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For what you will spend in time and effort on this type of repair, I would suggest you look at granite as an option. Many local fabricators are offering specials on material that (depending on your sq. feet) could be very close to what you spend on recovering in formica.
We used a product called GianiGranite. It is a DIY paint process, but covers the formica perfectly. The reviews i read said that you may need to do an additional top coat (seal) every few years if your countertops get scratched, but we loved the transformation. So affordable and turned out great!
We can definately help you with that. Please contact us email@example.com or call 801-282-3322. We have done church projects before and do really excellent work. Ask for Andrew or Katie when you call or email.
Hope this helps.
It can be done but results won't be as good as countertops build in the shop and installed after it.
Many factors involved to consider. What laminate surface you have on existing countertops, do you have seems, what tipe of backsplash you have and tipe of edge on your countertop.
After all, my suggestion would be. Add another 30% and get new countertops made right way. Or add another 50% and get lover grade solid granite countertops what brings you much better value. Consider that in any case you will have to remove and reinstall faucet and sink. That is addittional expence that many people dont realize to include in to their budget.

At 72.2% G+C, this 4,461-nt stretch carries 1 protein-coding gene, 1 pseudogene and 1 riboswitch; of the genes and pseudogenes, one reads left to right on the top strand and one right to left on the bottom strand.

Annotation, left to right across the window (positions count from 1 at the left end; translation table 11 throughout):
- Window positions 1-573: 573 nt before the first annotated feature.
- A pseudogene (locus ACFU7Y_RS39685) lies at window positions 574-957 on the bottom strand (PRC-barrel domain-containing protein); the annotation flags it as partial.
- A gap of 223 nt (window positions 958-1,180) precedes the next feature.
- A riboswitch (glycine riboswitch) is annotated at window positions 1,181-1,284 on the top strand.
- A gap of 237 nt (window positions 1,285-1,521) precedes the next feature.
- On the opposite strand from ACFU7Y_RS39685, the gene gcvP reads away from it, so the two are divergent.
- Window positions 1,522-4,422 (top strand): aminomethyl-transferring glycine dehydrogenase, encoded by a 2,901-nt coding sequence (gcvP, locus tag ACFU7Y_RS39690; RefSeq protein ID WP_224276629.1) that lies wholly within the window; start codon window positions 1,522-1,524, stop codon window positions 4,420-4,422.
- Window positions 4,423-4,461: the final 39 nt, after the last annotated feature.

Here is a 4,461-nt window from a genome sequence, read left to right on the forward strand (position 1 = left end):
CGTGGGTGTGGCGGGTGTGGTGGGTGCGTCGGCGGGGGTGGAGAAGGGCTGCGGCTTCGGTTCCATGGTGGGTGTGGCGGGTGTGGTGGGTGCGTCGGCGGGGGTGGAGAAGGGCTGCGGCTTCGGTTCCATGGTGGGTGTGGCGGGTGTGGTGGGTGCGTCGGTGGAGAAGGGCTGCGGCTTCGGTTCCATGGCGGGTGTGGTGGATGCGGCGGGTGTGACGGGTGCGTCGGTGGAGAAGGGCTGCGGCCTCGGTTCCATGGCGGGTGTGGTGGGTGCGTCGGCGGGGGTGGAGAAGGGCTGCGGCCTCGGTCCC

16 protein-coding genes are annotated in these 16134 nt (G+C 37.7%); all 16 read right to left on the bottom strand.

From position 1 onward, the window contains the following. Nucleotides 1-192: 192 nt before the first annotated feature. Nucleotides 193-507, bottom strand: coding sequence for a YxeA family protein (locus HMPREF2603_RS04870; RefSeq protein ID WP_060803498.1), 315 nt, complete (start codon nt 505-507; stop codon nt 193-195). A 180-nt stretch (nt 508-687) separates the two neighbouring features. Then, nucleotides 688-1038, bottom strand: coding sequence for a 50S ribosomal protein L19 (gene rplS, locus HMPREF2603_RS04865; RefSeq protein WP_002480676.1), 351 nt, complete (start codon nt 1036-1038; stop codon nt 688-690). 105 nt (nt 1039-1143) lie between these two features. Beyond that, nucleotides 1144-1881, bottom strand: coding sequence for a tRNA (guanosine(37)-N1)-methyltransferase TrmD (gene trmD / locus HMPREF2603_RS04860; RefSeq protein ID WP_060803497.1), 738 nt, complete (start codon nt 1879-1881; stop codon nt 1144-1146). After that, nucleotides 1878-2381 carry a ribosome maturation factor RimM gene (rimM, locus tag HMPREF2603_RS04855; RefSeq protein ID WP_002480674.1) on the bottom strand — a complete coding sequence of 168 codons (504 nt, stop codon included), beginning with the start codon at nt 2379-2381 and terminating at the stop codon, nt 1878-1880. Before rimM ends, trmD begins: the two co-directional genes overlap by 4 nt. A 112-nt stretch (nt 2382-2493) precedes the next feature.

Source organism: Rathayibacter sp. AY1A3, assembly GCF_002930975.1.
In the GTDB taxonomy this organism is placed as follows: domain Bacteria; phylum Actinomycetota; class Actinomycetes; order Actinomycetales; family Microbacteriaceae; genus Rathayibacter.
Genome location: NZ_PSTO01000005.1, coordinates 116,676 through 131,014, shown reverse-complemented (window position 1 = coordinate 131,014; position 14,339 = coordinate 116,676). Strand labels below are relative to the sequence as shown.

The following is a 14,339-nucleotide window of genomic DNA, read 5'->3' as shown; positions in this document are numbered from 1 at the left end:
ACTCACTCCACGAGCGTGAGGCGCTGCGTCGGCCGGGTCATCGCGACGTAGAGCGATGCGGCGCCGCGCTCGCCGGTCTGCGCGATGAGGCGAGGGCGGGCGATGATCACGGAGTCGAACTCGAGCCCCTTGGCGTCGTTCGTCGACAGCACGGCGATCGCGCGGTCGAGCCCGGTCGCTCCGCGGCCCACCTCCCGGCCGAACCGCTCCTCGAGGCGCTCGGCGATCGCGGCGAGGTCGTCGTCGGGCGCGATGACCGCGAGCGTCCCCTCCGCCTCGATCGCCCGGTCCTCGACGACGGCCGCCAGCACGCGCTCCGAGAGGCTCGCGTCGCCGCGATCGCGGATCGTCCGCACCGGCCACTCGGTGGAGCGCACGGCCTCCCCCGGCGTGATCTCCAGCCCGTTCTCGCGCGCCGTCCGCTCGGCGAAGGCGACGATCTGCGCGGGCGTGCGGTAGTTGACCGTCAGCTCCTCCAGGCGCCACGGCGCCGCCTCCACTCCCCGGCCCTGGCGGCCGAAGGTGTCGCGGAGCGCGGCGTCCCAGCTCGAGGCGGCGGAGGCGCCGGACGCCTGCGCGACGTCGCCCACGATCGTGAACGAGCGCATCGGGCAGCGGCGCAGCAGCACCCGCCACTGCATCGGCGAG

Da Vinci Cabinetry LLC.
Unfortunately, no, applying another layer of laminate is not a viable option. Most homeowners do not have the proper tool to adequately heat the surface to adhere the laminate, as the adhesive typically used is heat activated as well as time cured. In addition, the pre-existing laminate will prove to be too smooth for the adhesive to bond well, and will likely lead to the new laminate peeling after a short time.
That being said, however, there are several options for a new countertop, which are designed to "sit" on top of the pre-existing countertop and wrap over the front of the old. They usually add approximately 1/2 to 3/4 inch to the height and overall depth of the counter while not actually increasing the counter space available for use. I would suggest hiring a professional for the installation, though a handy homeowner could do it themselves. The fact that they are lighter than their standard solid counter top counterparts, and won't require much new framing or shoring of old structures, makes these more inexpensive than a brand new countertop. They also come in many materials, making it possible to have the look of a quartz, solid surface or other countertop, without all of the expense.
Biehl Brothers Contracting LLC.
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